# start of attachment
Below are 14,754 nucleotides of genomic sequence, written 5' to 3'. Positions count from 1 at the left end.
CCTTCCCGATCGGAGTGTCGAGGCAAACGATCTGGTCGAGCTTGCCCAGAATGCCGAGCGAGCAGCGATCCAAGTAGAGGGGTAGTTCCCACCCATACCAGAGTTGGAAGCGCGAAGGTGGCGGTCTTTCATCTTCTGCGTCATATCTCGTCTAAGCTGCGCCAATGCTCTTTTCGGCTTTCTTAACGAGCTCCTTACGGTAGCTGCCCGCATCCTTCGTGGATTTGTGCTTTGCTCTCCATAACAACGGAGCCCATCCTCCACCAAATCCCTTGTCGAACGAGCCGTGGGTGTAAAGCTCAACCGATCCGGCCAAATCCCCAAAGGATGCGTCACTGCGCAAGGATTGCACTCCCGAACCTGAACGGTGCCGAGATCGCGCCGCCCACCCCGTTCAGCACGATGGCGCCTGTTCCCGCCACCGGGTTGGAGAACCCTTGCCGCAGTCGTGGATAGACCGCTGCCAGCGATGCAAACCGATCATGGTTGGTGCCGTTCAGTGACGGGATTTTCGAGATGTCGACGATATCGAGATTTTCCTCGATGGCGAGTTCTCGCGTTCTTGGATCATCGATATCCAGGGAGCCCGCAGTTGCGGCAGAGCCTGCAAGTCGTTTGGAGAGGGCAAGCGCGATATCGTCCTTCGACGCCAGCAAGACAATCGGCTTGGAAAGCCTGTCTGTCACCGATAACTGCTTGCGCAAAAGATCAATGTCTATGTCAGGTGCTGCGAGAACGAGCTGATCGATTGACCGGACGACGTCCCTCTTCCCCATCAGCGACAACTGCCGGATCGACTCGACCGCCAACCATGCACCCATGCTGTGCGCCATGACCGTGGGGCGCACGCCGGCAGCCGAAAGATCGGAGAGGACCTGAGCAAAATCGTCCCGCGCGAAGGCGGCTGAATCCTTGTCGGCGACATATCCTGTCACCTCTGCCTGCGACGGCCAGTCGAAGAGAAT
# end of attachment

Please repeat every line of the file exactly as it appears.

Below are 14,754 nucleotides of genomic sequence, written 5' to 3'. Positions count from 1 at the left end.
CCTTCCCGATCGGAGTGTCGAGGCAAACGATCTGGTCGAGCTTGCCCAGAATGCCGAGCGAGCAGCGATCCAAGTAGAGGGGTAGTTCCCACCCATACCAGAGTTGGAAGCGCGAAGGTGGCGGTCTTTCATCTTCTGCGTCATATCTCGTCTAAGCTGCGCCAATGCTCTTTTCGGCTTTCTTAACGAGCTCCTTACGGTAGCTGCCCGCATCCTTCGTGGATTTGTGCTTTGCTCTCCATAACAACGGAGCCCATCCTCCACCAAATCCCTTGTCGAACGAGCCGTGGGTGTAAAGCTCAACCGATCCGGCCAAATCCCCAAAGGATGCGTCACTGCGCAAGGATTGCACTCCCGAACCTGAACGGTGCCGAGATCGCGCCGCCCACCCCGTTCAGCACGATGGCGCCTGTTCCCGCCACCGGGTTGGAGAACCCTTGCCGCAGTCGTGGATAGACCGCTGCCAGCGATGCAAACCGATCATGGTTGGTGCCGTTCAGTGACGGGATTTTCGAGATGTCGACGATATCGAGATTTTCCTCGATGGCGAGTTCTCGCGTTCTTGGATCATCGATATCCAGGGAGCCCGCAGTTGCGGCAGAGCCTGCAAGTCGTTTGGAGAGGGCAAGCGCGATATCGTCCTTCGACGCCAGCAAGACAATCGGCTTGGAAAGCCTGTCTGTCACCGATAACTGCTTGCGCAAAAGATCAATGTCTATGTCAGGTGCTGCGAGAACGAGCTGATCGATTGACCGGACGACGTCCCTCTTCCCCATCAGCGACAACTGCCGGATCGACTCGACCGCCAACCATGCACCCATGCTGTGCGCCATGACCGTGGGGCGCACGCCGGCAGCCGAAAGATCGGAGAGGACCTGAGCAAAATCGTCCCGCGCGAAGGCGGCTGAATCCTTGTCGGCGACATATCCTGTCACCTCTGCCTGCGACGGCCAGTCGAAGAGAAT